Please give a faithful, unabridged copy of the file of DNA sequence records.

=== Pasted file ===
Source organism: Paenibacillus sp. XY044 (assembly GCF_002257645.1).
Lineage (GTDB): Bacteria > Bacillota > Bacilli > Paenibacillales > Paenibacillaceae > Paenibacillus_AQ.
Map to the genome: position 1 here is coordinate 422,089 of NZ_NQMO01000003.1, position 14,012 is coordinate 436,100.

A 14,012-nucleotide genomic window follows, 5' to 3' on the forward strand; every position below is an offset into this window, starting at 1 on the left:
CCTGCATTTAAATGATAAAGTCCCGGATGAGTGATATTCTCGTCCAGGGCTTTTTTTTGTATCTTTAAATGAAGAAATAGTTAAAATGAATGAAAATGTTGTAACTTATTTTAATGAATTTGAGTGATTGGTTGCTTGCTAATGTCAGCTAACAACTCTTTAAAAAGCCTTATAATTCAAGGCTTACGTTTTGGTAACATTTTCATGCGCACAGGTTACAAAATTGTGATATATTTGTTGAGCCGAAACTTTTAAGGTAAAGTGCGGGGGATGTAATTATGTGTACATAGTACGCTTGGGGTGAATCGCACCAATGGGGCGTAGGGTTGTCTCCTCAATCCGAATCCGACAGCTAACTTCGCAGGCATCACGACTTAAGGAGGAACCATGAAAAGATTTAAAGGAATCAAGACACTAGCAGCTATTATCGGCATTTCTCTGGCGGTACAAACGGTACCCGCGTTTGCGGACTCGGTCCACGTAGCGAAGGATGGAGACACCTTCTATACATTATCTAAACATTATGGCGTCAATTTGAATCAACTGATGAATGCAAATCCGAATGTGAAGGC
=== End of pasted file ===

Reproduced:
Source organism: Paenibacillus sp. XY044 (assembly GCF_002257645.1).
Lineage (GTDB): Bacteria > Bacillota > Bacilli > Paenibacillales > Paenibacillaceae > Paenibacillus_AQ.
Map to the genome: position 1 here is coordinate 422,089 of NZ_NQMO01000003.1, position 14,012 is coordinate 436,100.

A 14,012-nucleotide genomic window follows, 5' to 3' on the forward strand; every position below is an offset into this window, starting at 1 on the left:
CCTGCATTTAAATGATAAAGTCCCGGATGAGTGATATTCTCGTCCAGGGCTTTTTTTTGTATCTTTAAATGAAGAAATAGTTAAAATGAATGAAAATGTTGTAACTTATTTTAATGAATTTGAGTGATTGGTTGCTTGCTAATGTCAGCTAACAACTCTTTAAAAAGCCTTATAATTCAAGGCTTACGTTTTGGTAACATTTTCATGCGCACAGGTTACAAAATTGTGATATATTTGTTGAGCCGAAACTTTTAAGGTAAAGTGCGGGGGATGTAATTATGTGTACATAGTACGCTTGGGGTGAATCGCACCAATGGGGCGTAGGGTTGTCTCCTCAATCCGAATCCGACAGCTAACTTCGCAGGCATCACGACTTAAGGAGGAACCATGAAAAGATTTAAAGGAATCAAGACACTAGCAGCTATTATCGGCATTTCTCTGGCGGTACAAACGGTACCCGCGTTTGCGGACTCGGTCCACGTAGCGAAGGATGGAGACACCTTCTATACATTATCTAAACATTATGGCGTCAATTTGAATCAACTGATGAATGCAAATCCGAATGTGAAGGC